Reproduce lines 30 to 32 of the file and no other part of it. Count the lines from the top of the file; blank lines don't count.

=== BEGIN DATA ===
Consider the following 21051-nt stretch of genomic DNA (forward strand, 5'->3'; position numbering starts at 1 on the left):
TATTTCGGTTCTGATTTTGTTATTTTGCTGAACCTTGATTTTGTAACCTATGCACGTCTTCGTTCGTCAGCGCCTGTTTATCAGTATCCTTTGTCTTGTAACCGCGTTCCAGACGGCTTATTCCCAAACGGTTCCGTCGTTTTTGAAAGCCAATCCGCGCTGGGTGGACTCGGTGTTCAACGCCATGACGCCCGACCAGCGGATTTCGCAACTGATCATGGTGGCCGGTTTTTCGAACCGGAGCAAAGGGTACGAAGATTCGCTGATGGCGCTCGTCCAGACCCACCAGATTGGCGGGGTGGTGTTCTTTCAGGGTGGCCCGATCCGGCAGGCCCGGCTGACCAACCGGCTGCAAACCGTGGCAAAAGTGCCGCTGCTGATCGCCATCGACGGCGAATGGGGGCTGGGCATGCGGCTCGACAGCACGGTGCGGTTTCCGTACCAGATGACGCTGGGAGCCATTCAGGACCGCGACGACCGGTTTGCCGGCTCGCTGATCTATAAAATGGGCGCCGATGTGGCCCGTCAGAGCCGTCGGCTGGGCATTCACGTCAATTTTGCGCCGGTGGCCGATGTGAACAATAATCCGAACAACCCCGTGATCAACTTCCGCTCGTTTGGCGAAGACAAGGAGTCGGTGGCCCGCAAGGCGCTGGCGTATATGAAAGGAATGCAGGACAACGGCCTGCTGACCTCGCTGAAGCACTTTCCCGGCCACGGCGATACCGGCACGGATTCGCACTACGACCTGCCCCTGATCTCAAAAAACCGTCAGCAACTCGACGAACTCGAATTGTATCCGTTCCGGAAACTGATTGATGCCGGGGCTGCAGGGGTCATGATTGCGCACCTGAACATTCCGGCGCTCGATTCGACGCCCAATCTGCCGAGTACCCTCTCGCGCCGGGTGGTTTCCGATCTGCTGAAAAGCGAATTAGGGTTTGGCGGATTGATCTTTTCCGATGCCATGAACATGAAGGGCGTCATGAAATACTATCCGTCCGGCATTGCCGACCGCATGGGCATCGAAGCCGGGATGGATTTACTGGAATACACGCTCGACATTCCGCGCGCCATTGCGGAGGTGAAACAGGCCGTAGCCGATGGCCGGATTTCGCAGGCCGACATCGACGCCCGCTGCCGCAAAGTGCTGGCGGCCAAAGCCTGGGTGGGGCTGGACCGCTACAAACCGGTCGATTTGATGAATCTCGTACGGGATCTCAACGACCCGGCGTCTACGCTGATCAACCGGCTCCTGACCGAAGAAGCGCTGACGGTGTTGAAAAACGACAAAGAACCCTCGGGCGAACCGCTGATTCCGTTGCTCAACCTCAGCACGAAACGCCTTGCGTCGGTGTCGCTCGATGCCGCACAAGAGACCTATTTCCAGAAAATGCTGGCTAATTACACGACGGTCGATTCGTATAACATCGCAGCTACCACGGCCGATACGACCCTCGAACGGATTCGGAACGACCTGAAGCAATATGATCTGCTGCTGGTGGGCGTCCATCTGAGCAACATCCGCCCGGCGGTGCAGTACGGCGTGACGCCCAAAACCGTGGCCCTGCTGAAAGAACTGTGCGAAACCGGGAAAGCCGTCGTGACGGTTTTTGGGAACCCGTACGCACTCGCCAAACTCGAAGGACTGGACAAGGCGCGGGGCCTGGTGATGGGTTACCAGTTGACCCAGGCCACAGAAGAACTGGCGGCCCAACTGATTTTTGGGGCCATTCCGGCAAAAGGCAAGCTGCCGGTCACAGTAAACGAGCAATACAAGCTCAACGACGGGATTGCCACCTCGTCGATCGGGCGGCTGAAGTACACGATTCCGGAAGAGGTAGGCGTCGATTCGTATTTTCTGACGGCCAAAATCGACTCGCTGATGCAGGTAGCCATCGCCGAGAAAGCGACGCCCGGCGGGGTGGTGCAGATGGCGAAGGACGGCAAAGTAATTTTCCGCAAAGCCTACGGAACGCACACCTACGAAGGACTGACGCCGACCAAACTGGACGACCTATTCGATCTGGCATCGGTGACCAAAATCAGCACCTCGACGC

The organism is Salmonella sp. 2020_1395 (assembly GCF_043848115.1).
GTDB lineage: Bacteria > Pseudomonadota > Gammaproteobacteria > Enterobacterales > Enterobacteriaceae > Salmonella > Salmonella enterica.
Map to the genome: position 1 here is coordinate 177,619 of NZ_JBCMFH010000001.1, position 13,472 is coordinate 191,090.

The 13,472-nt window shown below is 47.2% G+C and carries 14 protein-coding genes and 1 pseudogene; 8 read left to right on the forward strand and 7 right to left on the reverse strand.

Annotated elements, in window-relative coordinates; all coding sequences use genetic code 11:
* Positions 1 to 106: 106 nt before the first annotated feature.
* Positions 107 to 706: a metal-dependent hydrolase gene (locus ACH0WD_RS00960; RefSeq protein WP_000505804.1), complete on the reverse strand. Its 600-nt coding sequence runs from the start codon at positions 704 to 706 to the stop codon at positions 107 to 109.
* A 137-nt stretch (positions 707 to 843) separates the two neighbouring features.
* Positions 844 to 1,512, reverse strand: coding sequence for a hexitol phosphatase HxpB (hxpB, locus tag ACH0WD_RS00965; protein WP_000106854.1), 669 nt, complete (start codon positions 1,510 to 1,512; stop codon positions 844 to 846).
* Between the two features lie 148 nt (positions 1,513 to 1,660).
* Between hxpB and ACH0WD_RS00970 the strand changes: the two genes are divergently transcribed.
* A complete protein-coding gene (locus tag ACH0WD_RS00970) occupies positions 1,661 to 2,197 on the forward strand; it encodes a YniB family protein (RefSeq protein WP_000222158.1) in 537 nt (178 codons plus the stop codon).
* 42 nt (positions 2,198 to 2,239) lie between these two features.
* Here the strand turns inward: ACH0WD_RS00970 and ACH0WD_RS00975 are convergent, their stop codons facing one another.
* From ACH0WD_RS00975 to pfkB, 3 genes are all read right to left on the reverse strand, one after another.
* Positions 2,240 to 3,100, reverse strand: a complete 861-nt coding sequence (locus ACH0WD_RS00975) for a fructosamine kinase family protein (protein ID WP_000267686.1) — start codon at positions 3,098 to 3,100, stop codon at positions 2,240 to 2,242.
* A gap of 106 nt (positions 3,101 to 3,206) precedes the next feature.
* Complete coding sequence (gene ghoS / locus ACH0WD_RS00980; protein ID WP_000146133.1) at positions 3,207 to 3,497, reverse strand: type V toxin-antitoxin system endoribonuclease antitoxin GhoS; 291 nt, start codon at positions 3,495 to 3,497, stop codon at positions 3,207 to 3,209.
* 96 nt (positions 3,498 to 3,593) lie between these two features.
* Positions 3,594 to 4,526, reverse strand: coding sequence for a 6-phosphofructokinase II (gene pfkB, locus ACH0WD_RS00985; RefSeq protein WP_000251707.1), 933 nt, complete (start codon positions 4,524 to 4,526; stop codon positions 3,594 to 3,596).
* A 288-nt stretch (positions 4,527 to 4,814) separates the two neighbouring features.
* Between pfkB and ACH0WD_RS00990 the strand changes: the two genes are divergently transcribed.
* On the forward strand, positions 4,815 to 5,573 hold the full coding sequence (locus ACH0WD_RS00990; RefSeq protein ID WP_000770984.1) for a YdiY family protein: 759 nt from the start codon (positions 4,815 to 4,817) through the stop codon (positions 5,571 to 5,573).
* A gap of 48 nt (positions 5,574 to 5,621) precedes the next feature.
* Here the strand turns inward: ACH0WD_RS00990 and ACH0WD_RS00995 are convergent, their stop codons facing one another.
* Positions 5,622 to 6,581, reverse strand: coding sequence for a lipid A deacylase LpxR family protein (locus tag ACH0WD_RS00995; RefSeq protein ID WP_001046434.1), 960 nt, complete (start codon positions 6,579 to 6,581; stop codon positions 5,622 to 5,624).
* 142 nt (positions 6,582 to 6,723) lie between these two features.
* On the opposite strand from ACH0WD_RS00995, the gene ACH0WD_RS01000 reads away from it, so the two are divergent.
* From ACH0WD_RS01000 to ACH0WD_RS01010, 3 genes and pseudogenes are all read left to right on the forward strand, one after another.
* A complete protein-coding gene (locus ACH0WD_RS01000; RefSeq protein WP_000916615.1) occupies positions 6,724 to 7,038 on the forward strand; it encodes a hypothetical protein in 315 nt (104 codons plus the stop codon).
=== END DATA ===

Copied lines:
* On the opposite strand from ACH0WD_RS00995, the gene ACH0WD_RS01000 reads away from it, so the two are divergent.
* From ACH0WD_RS01000 to ACH0WD_RS01010, 3 genes and pseudogenes are all read left to right on the forward strand, one after another.
* A complete protein-coding gene (locus ACH0WD_RS01000; RefSeq protein WP_000916615.1) occupies positions 6,724 to 7,038 on the forward strand; it encodes a hypothetical protein in 315 nt (104 codons plus the stop codon).